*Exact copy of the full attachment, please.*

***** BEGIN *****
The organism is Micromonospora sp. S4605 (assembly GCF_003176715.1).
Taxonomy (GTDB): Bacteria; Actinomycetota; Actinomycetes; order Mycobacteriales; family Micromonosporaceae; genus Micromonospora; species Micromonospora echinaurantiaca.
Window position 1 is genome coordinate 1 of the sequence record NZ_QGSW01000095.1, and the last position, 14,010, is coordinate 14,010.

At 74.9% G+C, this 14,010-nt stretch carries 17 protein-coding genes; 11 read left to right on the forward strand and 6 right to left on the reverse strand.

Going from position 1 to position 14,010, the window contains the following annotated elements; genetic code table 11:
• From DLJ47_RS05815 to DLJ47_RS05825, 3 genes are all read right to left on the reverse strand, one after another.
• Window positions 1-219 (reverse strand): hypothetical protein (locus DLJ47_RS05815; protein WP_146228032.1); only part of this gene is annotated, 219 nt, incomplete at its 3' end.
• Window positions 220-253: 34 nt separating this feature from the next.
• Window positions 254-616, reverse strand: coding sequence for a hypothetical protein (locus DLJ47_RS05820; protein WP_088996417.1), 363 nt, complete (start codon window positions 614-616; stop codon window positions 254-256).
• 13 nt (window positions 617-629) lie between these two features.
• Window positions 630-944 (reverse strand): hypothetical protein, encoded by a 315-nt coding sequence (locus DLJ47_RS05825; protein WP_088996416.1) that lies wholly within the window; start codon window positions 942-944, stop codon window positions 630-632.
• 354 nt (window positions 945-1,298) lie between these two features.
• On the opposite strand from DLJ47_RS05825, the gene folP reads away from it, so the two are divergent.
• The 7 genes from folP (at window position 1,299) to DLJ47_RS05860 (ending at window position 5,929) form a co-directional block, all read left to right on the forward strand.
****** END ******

The organism is Micromonospora sp. S4605 (assembly GCF_003176715.1).
Taxonomy (GTDB): Bacteria; Actinomycetota; Actinomycetes; order Mycobacteriales; family Micromonosporaceae; genus Micromonospora; species Micromonospora echinaurantiaca.
Window position 1 is genome coordinate 1 of the sequence record NZ_QGSW01000095.1, and the last position, 14,010, is coordinate 14,010.

At 74.9% G+C, this 14,010-nt stretch carries 17 protein-coding genes; 11 read left to right on the forward strand and 6 right to left on the reverse strand.

Going from position 1 to position 14,010, the window contains the following annotated elements; genetic code table 11:
• From DLJ47_RS05815 to DLJ47_RS05825, 3 genes are all read right to left on the reverse strand, one after another.
• Window positions 1-219 (reverse strand): hypothetical protein (locus DLJ47_RS05815; protein WP_146228032.1); only part of this gene is annotated, 219 nt, incomplete at its 3' end.
• Window positions 220-253: 34 nt separating this feature from the next.
• Window positions 254-616, reverse strand: coding sequence for a hypothetical protein (locus DLJ47_RS05820; protein WP_088996417.1), 363 nt, complete (start codon window positions 614-616; stop codon window positions 254-256).
• 13 nt (window positions 617-629) lie between these two features.
• Window positions 630-944 (reverse strand): hypothetical protein, encoded by a 315-nt coding sequence (locus DLJ47_RS05825; protein WP_088996416.1) that lies wholly within the window; start codon window positions 942-944, stop codon window positions 630-632.
• 354 nt (window positions 945-1,298) lie between these two features.
• On the opposite strand from DLJ47_RS05825, the gene folP reads away from it, so the two are divergent.
• The 7 genes from folP (at window position 1,299) to DLJ47_RS05860 (ending at window position 5,929) form a co-directional block, all read left to right on the forward strand.